One side note worth mentioning is how Linnaeus' collection ended up leaving Sweden and finding a home in London:

When Linnaeus died in 1778, his belongings were sold. Joseph Banks, the president of the Linnean Society, acted quickly, buying everything of horticultural value on behalf of the society. Linnaeus' notebooks and specimens were on a ship bound for England. When the king of Sweden realized Linnaeus' legacy was no longer in Sweden, he sent a fast navy ship in pursuit; but it was too late. Banks precious cargo made it back to London first. Thus, Linnaeus’s collection is in London at the Linnaeus Society's Burlington House.




Unearthed Words

The Swedish author August Strindberg said, “Linnaeus was, in reality, a poet who happened to become a naturalist.”

Samuel Taylor Coleridge noted the symmetry in taxonomy and poetry, saying taxonomy was “the best words in the best order.”

Linnaeus wrote most of his prose and poetry in Swedish. Beautiful to Swedish ears, much of his work outside of taxonomy is still unknown to the rest of the world.

Linnaeus was a deeply religious man, and he often used parallelism in his writing, a method used often in the bible. The son of a clergyman, Linnaeus, no doubt grew up hearing the scriptures, which clearly influenced his writing as an adult.

Here's a little text from Linnaeus on the difference between humans and various animals. You'll hear his use of parallelism clearly:

"We have not the strength of the elephant, but our intelligence has tamed the strongest of them.
We have not the speed of the hare, but our genius has learned to capture the speediest of them.
We have not front feet to dig through earth like the mole, but our minds have devised ways to bore through hard bedrock. [...]"




Today's book recommendation: Linnaeus: The Man and His Work by Sten Lindroth, Gunnar Eriksson, Gunnar Broberg, Tore Frängsmyr

This is a nice little resource on Linnaeus - published in 1983. You can get used copies on Amazon with the link above for under $7.

It includes the following lengthy essays: The two faces of Linnaeus, pp. 1–62; Linnaeus, the botanist, pp. 63–109; Linnaeus as a geologist, pp. 110–155; Homo sapiens. Linnaeus’ classification of man, pp. 156–194.




Today's Garden Chore: Plant Cannas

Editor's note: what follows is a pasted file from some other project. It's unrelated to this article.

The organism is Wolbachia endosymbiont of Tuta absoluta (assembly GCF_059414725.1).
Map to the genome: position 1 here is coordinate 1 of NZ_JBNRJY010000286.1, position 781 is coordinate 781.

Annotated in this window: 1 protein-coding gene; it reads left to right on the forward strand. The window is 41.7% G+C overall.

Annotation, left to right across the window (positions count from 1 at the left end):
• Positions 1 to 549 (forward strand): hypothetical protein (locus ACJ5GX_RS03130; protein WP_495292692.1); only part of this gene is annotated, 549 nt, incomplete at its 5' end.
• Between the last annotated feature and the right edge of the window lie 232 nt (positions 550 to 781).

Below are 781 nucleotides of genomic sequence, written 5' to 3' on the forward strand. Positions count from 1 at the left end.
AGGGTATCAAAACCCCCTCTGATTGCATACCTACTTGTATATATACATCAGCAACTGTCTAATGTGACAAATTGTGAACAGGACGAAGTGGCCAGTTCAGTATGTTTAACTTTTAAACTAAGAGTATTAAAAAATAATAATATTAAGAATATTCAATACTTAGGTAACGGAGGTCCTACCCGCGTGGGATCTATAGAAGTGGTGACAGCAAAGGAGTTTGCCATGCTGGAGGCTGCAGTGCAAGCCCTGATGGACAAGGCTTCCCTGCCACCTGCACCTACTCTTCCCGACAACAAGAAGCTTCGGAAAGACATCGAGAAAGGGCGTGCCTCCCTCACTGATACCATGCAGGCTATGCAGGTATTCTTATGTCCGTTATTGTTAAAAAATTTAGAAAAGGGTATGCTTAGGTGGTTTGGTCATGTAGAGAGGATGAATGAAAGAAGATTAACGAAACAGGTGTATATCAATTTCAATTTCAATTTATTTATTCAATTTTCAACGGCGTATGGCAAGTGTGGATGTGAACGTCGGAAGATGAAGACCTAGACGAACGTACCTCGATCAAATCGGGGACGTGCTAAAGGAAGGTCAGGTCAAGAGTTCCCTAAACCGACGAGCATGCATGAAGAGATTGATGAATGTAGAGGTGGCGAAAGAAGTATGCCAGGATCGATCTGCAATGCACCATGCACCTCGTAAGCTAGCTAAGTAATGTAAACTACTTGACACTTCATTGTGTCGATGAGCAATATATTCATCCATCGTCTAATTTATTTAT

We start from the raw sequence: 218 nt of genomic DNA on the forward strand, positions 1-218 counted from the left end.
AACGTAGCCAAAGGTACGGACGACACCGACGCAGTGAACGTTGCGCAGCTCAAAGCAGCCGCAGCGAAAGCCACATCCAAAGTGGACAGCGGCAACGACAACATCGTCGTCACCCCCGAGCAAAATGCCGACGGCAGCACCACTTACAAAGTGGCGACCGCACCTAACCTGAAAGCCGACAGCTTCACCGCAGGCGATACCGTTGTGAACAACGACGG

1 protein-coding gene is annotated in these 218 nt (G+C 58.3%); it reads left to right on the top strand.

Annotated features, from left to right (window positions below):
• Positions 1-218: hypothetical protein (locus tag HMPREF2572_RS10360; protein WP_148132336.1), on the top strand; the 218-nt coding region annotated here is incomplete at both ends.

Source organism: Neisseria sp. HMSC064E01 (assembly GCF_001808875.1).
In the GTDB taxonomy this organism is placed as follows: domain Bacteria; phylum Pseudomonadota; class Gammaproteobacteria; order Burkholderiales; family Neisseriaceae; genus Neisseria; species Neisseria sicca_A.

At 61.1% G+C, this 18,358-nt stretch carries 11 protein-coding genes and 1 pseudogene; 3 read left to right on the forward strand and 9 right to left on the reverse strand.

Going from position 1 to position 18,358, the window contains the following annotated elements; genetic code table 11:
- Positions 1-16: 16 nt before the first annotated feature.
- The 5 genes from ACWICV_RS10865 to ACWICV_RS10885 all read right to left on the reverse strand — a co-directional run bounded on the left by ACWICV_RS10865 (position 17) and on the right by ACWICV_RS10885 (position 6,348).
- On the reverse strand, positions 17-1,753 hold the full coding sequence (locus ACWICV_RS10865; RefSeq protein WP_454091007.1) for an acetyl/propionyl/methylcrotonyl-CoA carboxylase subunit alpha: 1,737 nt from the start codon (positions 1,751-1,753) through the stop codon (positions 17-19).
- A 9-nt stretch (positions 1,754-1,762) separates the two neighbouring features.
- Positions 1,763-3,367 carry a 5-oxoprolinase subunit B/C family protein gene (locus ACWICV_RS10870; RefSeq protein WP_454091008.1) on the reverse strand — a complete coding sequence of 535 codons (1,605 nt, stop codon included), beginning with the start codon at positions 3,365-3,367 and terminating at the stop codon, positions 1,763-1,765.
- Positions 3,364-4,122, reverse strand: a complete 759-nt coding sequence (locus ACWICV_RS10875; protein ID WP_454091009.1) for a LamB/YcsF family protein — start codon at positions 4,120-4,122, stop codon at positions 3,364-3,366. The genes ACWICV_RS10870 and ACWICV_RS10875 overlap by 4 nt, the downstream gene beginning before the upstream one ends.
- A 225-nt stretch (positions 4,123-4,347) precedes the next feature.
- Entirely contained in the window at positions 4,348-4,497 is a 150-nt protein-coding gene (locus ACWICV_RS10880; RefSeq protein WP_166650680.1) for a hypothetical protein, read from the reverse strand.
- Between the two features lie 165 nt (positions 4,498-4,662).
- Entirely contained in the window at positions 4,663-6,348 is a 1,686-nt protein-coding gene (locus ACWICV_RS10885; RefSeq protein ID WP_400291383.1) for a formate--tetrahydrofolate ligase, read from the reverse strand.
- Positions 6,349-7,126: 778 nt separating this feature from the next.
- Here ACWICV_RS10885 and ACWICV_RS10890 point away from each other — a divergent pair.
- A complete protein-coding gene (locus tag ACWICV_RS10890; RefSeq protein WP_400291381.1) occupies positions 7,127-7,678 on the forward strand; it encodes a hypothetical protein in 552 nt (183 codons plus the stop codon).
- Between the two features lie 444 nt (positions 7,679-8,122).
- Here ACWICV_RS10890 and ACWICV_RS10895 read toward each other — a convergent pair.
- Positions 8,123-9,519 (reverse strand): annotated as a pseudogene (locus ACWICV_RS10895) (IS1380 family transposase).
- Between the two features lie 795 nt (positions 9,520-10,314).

Once the danger of frost has passed, you can start to plant rhizomes like cannas.

If this is your first time trying them, rhizomes should be placed horizontally in the soil, 4 to 6 inches deep, and spaced 1 to 2 feet apart.

Next year, try getting them started early in pots or in a greenhouse about a month before they can be placed outside in warmer temps.

Cannas are hungry eaters; they are happy to be fertilized monthly.




Something Sweet

Reviving the little botanic spark in your heart

When Linnaeus was 25 years old, he set out to explore the Lapland.

He spent nearly six months there, and he came back with tales of a Scandinavia few people knew existed.

The expedition had been trying: He had suffered hunger, mosquitoes, freezing temperatures, and had almost died from a rockslide and a gunshot.

Through it all, Linnaeus fell in love with the Lapland; He even brought home a traditional costume complete with a magical drum as a souvenir from his adventure.

Five years later, an obscure German painter named Martin Hoffman painted Linnaeus' portrait.

And, guess what did he choose to wear for the sitting?

His Lapland costume, of course.

In Hoffman's Linnaeus, a 30-year-old Linnaeus is seen wearing boots made of reindeer skin. He's also wearing an early version of a toolbelt. Suspended from it is the magical drum, a needle to make nets, a snuffbox, a cartridge-box, and a knife. Linnaeus is wearing traditional Laplander's gloves, and in his right hand, he holds his favorite plant: the Twinflower, Linnaea borealis.




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and remember:
"For a happy, healthy life, garden every day."